March

March wasn’t what I’d hoped or expected, either in blogging or in real life.  March, quite frankly, sucked.

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The first problem with March was a carryover problem from February, Hershey and her damned dewclaw.  The cut she’d inflicted on her left paw by punching through my front window had been in a place where it could be stapled.  It had healed up beautifully; I’m not even sure where it was now.  The cut on her right paw had been in the space between her dewclaw and the rest of the paw.  It was in a tricky area, basically impossible to stitch or staple so the vet left it to heal on its own.  It had other ideas.

It was almost healed and then was opened up.  It almost healed from that and opened up again.  It almost healed from that and then it ripped Marsha’s ear open.

Let me explain:

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March

Hershey vs Window

I came home a few Fridays ago thinking I would have a nice relaxing weekend.  That wasn’t what I got.

The first indication something was off: Hershey’s celebratory barking was much louder than usual.  I thought she was just extra excited for me to be home…  Then I got to the front door.

It became immediately apparent WHY her barking was so much louder and I had a pretty good idea from past experience what had happened.  If any of the CSI series are to be believed,  all the glass on the outside indicated the force breaking the glass must have come from the inside.

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Hershey vs Window

Totally Non-Wordless Wednesday

Large brown dog, small tan dog, and small black dog staring intently into the camera.OK, I’ve been about 98.9% faithful to this whole “Wordless Wednesday” format.  A few times I think I’ve included captions, but for the most part I’ve posted little more than a title and a picture.  Today’s offering is breaking with that for a very important reason, so I hope you’ll bear with me.  If not, scroll down to the end for today’s wordless picture!

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Totally Non-Wordless Wednesday

Dear Flick…

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When our school secretary lured me into the principal’s office one day in 2009, scooped you up from behind the desk, and placed your little kitten body in my hands, I knew I’d just been handed a lifetime commitment.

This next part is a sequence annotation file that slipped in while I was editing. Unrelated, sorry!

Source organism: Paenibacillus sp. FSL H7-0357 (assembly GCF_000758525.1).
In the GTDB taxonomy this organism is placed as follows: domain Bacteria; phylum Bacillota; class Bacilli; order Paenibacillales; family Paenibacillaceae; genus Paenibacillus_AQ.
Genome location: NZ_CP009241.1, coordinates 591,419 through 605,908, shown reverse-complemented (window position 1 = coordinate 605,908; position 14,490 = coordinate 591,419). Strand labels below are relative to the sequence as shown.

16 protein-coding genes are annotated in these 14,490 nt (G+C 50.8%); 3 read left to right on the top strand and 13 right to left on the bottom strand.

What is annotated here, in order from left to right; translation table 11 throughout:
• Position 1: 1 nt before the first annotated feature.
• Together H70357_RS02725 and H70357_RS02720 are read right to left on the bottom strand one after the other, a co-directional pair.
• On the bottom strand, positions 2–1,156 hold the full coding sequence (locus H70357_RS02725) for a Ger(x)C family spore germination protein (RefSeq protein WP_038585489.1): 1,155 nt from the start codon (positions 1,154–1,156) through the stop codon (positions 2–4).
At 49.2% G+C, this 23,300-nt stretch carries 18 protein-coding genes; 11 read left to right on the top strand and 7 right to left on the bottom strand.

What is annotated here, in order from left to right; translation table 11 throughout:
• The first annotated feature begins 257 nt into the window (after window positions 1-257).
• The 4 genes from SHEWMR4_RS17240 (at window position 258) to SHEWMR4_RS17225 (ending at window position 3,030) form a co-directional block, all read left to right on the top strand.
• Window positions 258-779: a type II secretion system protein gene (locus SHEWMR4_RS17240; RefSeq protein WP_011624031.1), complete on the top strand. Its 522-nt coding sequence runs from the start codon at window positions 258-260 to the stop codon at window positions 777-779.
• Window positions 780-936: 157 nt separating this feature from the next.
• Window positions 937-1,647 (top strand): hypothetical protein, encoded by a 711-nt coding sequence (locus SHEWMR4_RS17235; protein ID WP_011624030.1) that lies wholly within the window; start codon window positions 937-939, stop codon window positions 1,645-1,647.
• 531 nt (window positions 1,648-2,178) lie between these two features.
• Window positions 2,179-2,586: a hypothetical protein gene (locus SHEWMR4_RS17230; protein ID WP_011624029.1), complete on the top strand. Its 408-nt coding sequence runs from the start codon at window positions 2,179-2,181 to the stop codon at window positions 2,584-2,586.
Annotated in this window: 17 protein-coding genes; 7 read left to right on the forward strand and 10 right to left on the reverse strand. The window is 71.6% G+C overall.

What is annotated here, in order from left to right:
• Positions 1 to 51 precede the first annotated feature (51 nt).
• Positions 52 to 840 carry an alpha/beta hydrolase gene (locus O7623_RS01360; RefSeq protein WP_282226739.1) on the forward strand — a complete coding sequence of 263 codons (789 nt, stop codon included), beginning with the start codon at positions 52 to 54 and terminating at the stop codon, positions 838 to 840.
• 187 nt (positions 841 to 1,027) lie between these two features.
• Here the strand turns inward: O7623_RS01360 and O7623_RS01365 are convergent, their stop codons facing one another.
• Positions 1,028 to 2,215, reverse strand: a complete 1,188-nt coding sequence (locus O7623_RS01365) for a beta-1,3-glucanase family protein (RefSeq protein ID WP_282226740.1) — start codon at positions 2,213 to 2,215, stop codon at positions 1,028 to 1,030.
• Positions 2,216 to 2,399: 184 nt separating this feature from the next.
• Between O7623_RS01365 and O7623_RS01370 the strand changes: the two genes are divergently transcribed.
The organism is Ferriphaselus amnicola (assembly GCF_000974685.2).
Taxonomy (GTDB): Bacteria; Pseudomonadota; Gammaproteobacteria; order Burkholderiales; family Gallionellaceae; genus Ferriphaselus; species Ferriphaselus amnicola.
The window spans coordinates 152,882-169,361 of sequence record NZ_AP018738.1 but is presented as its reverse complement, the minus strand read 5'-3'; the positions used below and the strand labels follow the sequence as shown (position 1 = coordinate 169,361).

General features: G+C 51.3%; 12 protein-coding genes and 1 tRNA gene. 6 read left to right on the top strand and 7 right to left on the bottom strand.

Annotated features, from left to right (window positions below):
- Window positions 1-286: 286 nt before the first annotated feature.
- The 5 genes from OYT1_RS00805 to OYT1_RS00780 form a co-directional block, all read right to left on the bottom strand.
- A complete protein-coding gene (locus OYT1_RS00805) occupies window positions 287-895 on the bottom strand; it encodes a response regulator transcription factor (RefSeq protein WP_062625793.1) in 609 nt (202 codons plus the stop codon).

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You were a little dumpster kitten, found scavenging behind the cafeteria, and called for a few brief hours “Panther” in honor of the school mascot.  I knew better.

You were put into my hands on September 11th, a barely tended wound of a date on the American psyche, so I set out to find the name of a life lost to give to you. There were a few I found on the memorial website and tried out on you.  The one that stuck, that came to fit you, was of a man named Carl M. Flickinger.

Just over six years later, when I held you in my hands for the last time, and the vet did what she had to do, and your seemingly robust, but secretly frail body breathed its last, your life, like your namesake’s had been cut short, but my commitment remained.

It’s the human burden to see ahead, to understand what is coming, to know that each furry friend we bring into our lives will break our heart. I knew you would do that to me, and I took on that future pain and loss, knowing I would get years of joy beforehand. Well, they weren’t enough years, but you were a joy.  You were funny and cute, and you pumped new energy into the cat community in my house, to the occasional annoyance of Kali, Ivy, Perch, and Morph.

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You went through the rituals that all well cared for cats go through: strange people poking you in strange places, needles that would keep you healthy, always with dignity and not much in the way of fear or fuss.

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When the inevitable Cone of Shame had to be worn (garnering you the temporary nickname ‘lampy’)  you took full advantage of the fact at the food bowl.

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This September 11th is, was, would have been, your seventh ‘gotcha day.’ I thought we would have many more years together, years more of attention seeking while I try to read, years more of your ineffective attempts at smothering me in my sleep, but it was not to be.  Six years was all we got.  It’s not fair, like life isn’t fair, but this is even more unfair because you were so young, and until the last few weeks so vigorous.

I regret I didn’t realize earlier that you were not feeling well.  I regret my first clue of your illness was picking you up off the TV stand, dropping you to the floor and your not landing on your feet.  I regret that it took me days of you laying in the same spot for it to finally dawn on me that something was really wrong.  But what I don’t regret is taking on that burden and responsibility.  I know I gave you a happy, lazy spoiled cat life when you could have been a desperate stray struggling to survive and dying a lot younger than you did.

For the rest of my life September 11th was bound to be a somber day, but now the sadness is more personal for me, and I hope I have some small insight into what many families go through every day on this date.

So this is your ‘Gotcha Day’ Flick.  I love and miss you, buddy.

 

Dear Flick…